Literary Devices In The Alchemist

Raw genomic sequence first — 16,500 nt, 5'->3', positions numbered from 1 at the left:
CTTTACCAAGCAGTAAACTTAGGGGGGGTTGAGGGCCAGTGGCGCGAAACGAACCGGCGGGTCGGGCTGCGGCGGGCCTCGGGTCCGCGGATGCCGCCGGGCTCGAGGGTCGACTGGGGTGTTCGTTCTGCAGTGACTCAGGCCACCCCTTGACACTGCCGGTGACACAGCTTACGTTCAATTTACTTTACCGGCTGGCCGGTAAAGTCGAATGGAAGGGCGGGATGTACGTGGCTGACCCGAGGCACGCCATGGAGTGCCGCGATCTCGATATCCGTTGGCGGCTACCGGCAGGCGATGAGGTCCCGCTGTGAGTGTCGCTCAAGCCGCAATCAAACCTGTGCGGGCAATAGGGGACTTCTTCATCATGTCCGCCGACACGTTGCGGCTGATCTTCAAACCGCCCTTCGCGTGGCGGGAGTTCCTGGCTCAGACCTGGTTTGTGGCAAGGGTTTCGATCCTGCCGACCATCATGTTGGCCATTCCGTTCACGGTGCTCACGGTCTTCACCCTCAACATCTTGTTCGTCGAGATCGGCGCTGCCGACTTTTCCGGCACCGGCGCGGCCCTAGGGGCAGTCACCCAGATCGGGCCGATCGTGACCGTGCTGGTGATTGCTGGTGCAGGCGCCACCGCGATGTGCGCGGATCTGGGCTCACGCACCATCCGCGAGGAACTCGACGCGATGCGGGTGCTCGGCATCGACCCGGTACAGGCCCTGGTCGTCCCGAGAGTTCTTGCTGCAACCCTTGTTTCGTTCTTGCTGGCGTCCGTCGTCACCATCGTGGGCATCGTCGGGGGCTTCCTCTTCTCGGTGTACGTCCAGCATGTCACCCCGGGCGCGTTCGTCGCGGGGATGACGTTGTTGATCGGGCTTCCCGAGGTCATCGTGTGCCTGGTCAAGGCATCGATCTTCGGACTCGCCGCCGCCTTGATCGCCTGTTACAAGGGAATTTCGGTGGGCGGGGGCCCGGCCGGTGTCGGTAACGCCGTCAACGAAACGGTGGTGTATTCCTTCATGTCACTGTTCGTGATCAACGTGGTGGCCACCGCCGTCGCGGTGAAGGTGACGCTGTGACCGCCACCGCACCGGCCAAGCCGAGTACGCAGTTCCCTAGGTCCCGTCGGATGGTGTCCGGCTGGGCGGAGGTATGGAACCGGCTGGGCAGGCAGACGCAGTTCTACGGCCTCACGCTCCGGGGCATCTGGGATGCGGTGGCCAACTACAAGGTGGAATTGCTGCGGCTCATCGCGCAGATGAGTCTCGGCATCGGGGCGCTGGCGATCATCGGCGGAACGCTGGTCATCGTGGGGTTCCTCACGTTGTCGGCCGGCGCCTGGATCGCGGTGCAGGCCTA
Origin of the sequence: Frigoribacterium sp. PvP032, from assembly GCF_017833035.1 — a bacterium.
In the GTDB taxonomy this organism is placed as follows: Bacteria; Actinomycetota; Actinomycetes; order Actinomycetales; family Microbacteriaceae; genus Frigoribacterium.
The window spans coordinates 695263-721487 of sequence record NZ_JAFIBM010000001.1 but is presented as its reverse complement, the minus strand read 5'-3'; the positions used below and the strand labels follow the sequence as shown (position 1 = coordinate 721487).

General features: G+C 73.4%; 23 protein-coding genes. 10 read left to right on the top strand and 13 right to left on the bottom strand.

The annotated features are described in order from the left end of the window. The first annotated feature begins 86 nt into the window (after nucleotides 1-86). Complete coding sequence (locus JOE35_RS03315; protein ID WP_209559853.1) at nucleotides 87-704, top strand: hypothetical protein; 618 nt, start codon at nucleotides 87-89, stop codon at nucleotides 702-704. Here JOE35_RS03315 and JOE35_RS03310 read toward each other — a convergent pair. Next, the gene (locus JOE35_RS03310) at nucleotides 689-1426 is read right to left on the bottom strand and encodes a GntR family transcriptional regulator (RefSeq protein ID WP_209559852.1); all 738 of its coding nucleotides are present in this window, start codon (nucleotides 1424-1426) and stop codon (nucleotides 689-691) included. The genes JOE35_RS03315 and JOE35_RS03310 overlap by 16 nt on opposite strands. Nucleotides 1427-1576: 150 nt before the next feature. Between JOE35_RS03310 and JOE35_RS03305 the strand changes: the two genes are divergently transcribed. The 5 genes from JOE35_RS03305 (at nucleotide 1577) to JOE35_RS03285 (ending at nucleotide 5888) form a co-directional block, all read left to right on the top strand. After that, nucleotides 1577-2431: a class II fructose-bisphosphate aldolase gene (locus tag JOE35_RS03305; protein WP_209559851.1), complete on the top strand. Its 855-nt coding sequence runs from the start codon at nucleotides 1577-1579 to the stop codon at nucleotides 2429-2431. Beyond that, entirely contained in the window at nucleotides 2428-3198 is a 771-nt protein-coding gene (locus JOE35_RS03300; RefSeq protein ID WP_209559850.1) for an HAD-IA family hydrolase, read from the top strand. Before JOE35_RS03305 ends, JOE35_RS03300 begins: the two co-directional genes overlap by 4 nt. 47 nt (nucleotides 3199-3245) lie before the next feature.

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The book, The Alchemist, written by Paulo Coelho, conveys many messages relating to life and society. The book outlines the story of a boy named Santiago who goes on a journey to the pyramids of Egypt, to find treasure. Along his way he learns about the concept of predetermined destiny, and the soul of the universe. One major moral shown within the book, is the idea that you should always pursue your dreams, despite minor obstacles, as you never know where it may take you. One literary device that conveys this message, is the device of irony. One example of irony in this book, is how Santiago set out to find the girl he wanted to see, but ended up finding the King of Salem instead. This is ironic, as this book shows how your destiny is predetermined, meaning that his destiny led him to learning about the concept of destiny. He followed his destiny which led him to a place he never expected, but ended up taking him on a journey. This shows readers to pursue what they want, because even if they don’t end up where they originally ended up, they may still end up somewhere else. A second example of irony relating the Coelho’s overall message was Santiago actually meeting the King. Santiago originally tried to ignore the King, as he just saw him as an old man. However, due to his morals, he acknowledges the King, and learns, on top of the concept of the Soul of the Universe, that many try to hide from their destinies. This is ironic, as meeting and speaking with the King is
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